A knee replacement is what you end up with when the arthritis in your knee keeps you from doing your regular daily activities because of pain. Recovery from a knee replacement is relatively quick and I’ve never met anyone that wasn’t happy they had it done. Learn what to expect, the best exercises to do, and what goals you should have throughout all stages of recovery.
Following a typical knee replacement, the doctor insists you start walking and even going up/down stairs within hours of your surgery! That new knee of yours is likely more stable than your original knee was for quite some time. Yeah, there will be some pain from the surgery, but that will be short lived if you follow the proper regime for getting those muscles back into action. Active range of motion exercises keep the circulation going and diminish stiffness. Stretching also helps big time with the stiffness. Isometric strengthening and gradually dynamic strengthening exercises improves your stability and assists in ditching that walker or cane asap. Doing these same exercises prior to your surgery will help speed along recovery too. A win – win!
Video Transcript: Knee Replacement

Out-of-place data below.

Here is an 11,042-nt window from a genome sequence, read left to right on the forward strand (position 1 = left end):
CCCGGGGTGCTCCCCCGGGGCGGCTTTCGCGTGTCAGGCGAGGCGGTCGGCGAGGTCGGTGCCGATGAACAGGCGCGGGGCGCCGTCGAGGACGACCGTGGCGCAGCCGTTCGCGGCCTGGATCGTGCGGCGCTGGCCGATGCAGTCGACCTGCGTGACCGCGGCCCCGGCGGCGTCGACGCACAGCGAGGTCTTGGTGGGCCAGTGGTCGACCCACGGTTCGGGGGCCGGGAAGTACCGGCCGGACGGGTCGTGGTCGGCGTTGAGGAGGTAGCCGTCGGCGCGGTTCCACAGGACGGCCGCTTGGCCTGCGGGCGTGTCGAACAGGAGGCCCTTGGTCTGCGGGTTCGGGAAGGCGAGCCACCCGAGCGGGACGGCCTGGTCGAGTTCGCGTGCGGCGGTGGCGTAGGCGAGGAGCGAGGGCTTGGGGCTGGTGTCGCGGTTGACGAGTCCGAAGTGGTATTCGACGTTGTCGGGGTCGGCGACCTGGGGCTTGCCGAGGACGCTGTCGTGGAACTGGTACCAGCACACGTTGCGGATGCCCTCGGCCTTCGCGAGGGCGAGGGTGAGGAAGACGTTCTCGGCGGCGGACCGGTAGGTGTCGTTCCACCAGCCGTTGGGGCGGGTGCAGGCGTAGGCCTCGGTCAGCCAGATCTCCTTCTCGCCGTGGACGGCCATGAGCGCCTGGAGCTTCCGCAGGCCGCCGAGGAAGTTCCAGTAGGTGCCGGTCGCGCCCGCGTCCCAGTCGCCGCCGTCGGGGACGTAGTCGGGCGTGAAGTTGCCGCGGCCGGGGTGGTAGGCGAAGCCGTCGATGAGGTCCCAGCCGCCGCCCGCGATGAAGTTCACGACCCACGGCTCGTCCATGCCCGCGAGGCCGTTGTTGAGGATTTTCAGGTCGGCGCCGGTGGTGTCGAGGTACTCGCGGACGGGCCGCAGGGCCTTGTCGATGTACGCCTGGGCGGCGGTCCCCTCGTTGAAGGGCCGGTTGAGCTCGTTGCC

If Physical Therapy hadn’t given you enough relief to help you avoid the surgery, welcome back- because now it definitely will! Physical therapy after a knee replacement will encourage you to do the right things even if you have doubts because of how much pain you are in. And your surgeon will be encouraging you to be aggressive as well. Believe it or not, while you are still under anesthesia, the doctor fully bends and extends your knee… all the way. Even though it doesn’t seem like it could be possible with how stiff and swollen you’re feeling right now, or how vulnerable the stitches or staples look- your knee is capable of safely moving through the full motion! And that is exactly what you need to be diligently working on starting today. Hi, I’m Josie, a licensed physical therapist, and your recovery after a knee replacement starts by making sure your knee can fully extend through it’s full range of motion. Getting it to bend is also very important, but you need your knee to be straight to be able to walk normally- so I’ve deemed the knee extension stretch, also known as the seated hamstring stretch, as being the number one exercise after a knee replacement. To do this, you’ll need to be sitting on a chair or couch or bed such that you can sit near the edge of the seat and have your leg straight with your heel on the floor. Like this. Place both hands here just above your knee joint line, and then push down with your hands as you bend forward with your body. You should feel it pull along the back of the knee. You might also be feeling pain at the front of your knee here on top like something is getting pinched. That is normal, don’t worry about that, and just do the exercise such that that pain is tolerable, and the stretch along the back side of your leg is fairly aggressive. Hold it at least 30 seconds, and do it at least 3 times, at least 3times per day. This exercise will help get rid of your limp when walking. As with most injuries, getting started asap is imperative to reduce pain and significantly shorten recovery time, and with a knee replacement it is even more urgent to start exercises right away. My full length PT session will take you through everything you need to know from the day you wake up from your surgery, to the day you return to your pre arthritis activities. Don’t delay. I’ll talk you through each stage of recovery and I’ll have a friend with me to help demonstrate the exercises. You’ll also get an exercise check list and illustrations of the exercises that you can print out to conveniently follow along with. Check it out! And I hope your recovery goes great!